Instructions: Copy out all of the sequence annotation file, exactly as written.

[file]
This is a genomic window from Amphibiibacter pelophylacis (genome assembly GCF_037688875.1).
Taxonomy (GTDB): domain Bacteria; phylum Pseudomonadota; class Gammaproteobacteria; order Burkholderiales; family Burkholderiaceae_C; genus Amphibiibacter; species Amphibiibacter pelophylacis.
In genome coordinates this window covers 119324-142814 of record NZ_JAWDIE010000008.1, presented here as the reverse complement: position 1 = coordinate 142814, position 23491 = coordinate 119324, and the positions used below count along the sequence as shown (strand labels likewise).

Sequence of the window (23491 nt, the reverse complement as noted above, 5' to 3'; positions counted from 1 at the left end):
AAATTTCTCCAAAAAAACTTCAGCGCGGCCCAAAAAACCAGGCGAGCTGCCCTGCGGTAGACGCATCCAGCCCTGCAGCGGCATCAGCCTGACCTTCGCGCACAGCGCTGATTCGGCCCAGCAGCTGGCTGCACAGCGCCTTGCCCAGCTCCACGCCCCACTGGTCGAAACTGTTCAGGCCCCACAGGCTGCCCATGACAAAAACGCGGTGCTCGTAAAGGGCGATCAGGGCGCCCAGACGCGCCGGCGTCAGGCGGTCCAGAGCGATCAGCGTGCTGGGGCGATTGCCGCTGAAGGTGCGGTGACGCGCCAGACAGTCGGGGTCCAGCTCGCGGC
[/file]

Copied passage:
This is a genomic window from Amphibiibacter pelophylacis (genome assembly GCF_037688875.1).
Taxonomy (GTDB): domain Bacteria; phylum Pseudomonadota; class Gammaproteobacteria; order Burkholderiales; family Burkholderiaceae_C; genus Amphibiibacter; species Amphibiibacter pelophylacis.
In genome coordinates this window covers 119324-142814 of record NZ_JAWDIE010000008.1, presented here as the reverse complement: position 1 = coordinate 142814, position 23491 = coordinate 119324, and the positions used below count along the sequence as shown (strand labels likewise).

Sequence of the window (23491 nt, the reverse complement as noted above, 5' to 3'; positions counted from 1 at the left end):
AAATTTCTCCAAAAAAACTTCAGCGCGGCCCAAAAAACCAGGCGAGCTGCCCTGCGGTAGACGCATCCAGCCCTGCAGCGGCATCAGCCTGACCTTCGCGCACAGCGCTGATTCGGCCCAGCAGCTGGCTGCACAGCGCCTTGCCCAGCTCCACGCCCCACTGGTCGAAACTGTTCAGGCCCCACAGGCTGCCCATGACAAAAACGCGGTGCTCGTAAAGGGCGATCAGGGCGCCCAGACGCGCCGGCGTCAGGCGGTCCAGAGCGATCAGCGTGCTGGGGCGATTGCCGCTGAAGGTGCGGTGACGCGCCAGACAGTCGGGGTCCAGCTCGCGGC